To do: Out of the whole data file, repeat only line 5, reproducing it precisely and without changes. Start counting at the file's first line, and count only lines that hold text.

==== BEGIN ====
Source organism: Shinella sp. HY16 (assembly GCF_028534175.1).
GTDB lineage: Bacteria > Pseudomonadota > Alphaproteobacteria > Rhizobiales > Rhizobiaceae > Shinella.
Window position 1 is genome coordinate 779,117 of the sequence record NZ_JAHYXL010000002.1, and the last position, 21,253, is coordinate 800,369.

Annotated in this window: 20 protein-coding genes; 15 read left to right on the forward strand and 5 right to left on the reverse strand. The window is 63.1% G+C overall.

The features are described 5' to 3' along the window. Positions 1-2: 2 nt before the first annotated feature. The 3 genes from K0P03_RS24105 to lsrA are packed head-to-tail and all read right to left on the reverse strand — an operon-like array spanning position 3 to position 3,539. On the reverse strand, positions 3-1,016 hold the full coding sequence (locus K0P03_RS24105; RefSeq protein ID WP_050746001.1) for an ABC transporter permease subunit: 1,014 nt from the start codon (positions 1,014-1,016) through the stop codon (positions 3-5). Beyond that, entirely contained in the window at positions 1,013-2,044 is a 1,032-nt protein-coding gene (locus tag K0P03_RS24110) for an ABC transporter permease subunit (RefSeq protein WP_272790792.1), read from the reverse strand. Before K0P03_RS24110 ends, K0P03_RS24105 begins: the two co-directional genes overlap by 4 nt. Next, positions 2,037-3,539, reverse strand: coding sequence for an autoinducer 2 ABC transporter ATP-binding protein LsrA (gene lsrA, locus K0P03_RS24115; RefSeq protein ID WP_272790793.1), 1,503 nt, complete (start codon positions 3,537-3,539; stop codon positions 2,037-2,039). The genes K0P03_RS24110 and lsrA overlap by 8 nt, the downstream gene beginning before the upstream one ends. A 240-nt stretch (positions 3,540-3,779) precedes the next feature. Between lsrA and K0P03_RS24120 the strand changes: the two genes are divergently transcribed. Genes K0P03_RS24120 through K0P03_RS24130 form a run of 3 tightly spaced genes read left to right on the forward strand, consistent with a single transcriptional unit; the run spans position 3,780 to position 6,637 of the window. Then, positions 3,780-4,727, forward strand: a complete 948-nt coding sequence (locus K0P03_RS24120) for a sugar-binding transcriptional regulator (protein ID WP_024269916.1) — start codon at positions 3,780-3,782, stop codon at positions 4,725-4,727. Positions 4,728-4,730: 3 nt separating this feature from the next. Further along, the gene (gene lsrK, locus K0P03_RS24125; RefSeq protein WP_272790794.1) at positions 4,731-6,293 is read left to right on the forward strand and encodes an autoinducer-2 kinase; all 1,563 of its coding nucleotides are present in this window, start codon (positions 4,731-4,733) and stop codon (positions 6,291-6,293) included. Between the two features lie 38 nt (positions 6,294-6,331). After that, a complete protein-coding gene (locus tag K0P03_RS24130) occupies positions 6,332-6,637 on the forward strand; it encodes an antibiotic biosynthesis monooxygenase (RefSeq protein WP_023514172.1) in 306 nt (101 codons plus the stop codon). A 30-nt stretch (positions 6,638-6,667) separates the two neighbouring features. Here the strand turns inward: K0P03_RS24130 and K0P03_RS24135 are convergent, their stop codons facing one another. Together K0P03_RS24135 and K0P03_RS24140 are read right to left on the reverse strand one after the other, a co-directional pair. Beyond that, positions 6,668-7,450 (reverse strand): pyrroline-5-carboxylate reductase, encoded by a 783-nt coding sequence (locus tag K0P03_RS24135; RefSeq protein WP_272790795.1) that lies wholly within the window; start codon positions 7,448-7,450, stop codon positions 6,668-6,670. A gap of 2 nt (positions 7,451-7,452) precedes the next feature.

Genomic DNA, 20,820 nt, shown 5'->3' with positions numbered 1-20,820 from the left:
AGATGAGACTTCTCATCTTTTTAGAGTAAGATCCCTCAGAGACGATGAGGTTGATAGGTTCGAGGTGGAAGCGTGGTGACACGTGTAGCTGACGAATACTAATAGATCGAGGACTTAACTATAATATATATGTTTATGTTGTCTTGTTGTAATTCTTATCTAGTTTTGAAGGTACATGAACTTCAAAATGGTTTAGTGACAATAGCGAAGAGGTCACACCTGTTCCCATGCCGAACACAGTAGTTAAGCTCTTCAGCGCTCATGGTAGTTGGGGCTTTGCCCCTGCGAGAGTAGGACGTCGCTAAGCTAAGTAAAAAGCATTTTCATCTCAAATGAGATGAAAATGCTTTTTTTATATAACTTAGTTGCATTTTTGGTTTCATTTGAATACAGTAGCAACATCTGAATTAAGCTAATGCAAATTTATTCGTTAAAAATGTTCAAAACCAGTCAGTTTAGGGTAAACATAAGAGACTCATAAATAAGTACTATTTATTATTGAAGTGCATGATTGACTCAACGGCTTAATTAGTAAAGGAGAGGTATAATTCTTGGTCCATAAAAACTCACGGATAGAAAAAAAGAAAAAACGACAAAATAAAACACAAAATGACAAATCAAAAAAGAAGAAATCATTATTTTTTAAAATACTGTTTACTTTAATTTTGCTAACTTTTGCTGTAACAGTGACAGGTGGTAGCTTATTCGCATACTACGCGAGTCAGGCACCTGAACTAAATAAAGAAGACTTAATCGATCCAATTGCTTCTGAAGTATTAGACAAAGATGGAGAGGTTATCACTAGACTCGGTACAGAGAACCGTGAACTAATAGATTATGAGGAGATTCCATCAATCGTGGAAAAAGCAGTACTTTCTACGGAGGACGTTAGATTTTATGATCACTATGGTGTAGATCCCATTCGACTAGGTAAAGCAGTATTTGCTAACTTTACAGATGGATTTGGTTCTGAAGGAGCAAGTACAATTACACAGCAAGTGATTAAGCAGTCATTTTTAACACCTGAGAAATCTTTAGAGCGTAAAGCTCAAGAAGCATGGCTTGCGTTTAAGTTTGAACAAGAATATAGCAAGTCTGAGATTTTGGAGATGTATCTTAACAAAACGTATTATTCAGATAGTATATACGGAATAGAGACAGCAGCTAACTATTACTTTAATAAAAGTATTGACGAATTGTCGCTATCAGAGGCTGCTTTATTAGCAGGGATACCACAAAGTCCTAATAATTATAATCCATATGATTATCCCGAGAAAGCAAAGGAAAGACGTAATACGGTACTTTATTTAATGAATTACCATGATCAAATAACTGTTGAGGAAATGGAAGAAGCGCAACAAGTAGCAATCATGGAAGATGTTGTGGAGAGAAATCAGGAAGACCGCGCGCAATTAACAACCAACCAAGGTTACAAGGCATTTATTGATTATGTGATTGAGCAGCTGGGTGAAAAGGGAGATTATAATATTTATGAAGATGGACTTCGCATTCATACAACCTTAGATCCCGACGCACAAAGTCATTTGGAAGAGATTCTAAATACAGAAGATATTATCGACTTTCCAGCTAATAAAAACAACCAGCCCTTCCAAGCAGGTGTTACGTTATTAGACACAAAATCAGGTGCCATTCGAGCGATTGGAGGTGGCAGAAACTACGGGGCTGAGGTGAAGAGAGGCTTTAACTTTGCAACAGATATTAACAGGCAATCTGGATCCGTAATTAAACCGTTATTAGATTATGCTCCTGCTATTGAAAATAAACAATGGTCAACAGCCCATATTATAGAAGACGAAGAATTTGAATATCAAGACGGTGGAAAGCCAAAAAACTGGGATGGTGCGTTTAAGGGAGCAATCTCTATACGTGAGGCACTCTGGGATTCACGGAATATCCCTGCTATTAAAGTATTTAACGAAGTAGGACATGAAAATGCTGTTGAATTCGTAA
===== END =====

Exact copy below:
The features are described 5' to 3' along the window. Positions 1-2: 2 nt before the first annotated feature. The 3 genes from K0P03_RS24105 to lsrA are packed head-to-tail and all read right to left on the reverse strand — an operon-like array spanning position 3 to position 3,539. On the reverse strand, positions 3-1,016 hold the full coding sequence (locus K0P03_RS24105; RefSeq protein ID WP_050746001.1) for an ABC transporter permease subunit: 1,014 nt from the start codon (positions 1,014-1,016) through the stop codon (positions 3-5). Beyond that, entirely contained in the window at positions 1,013-2,044 is a 1,032-nt protein-coding gene (locus tag K0P03_RS24110) for an ABC transporter permease subunit (RefSeq protein WP_272790792.1), read from the reverse strand. Before K0P03_RS24110 ends, K0P03_RS24105 begins: the two co-directional genes overlap by 4 nt. Next, positions 2,037-3,539, reverse strand: coding sequence for an autoinducer 2 ABC transporter ATP-binding protein LsrA (gene lsrA, locus K0P03_RS24115; RefSeq protein ID WP_272790793.1), 1,503 nt, complete (start codon positions 3,537-3,539; stop codon positions 2,037-2,039). The genes K0P03_RS24110 and lsrA overlap by 8 nt, the downstream gene beginning before the upstream one ends. A 240-nt stretch (positions 3,540-3,779) precedes the next feature. Between lsrA and K0P03_RS24120 the strand changes: the two genes are divergently transcribed. Genes K0P03_RS24120 through K0P03_RS24130 form a run of 3 tightly spaced genes read left to right on the forward strand, consistent with a single transcriptional unit; the run spans position 3,780 to position 6,637 of the window. Then, positions 3,780-4,727, forward strand: a complete 948-nt coding sequence (locus K0P03_RS24120) for a sugar-binding transcriptional regulator (protein ID WP_024269916.1) — start codon at positions 3,780-3,782, stop codon at positions 4,725-4,727. Positions 4,728-4,730: 3 nt separating this feature from the next. Further along, the gene (gene lsrK, locus K0P03_RS24125; RefSeq protein WP_272790794.1) at positions 4,731-6,293 is read left to right on the forward strand and encodes an autoinducer-2 kinase; all 1,563 of its coding nucleotides are present in this window, start codon (positions 4,731-4,733) and stop codon (positions 6,291-6,293) included. Between the two features lie 38 nt (positions 6,294-6,331). After that, a complete protein-coding gene (locus tag K0P03_RS24130) occupies positions 6,332-6,637 on the forward strand; it encodes an antibiotic biosynthesis monooxygenase (RefSeq protein WP_023514172.1) in 306 nt (101 codons plus the stop codon). A 30-nt stretch (positions 6,638-6,667) separates the two neighbouring features. Here the strand turns inward: K0P03_RS24130 and K0P03_RS24135 are convergent, their stop codons facing one another. Together K0P03_RS24135 and K0P03_RS24140 are read right to left on the reverse strand one after the other, a co-directional pair. Beyond that, positions 6,668-7,450 (reverse strand): pyrroline-5-carboxylate reductase, encoded by a 783-nt coding sequence (locus tag K0P03_RS24135; RefSeq protein WP_272790795.1) that lies wholly within the window; start codon positions 7,448-7,450, stop codon positions 6,668-6,670. A gap of 2 nt (positions 7,451-7,452) precedes the next feature.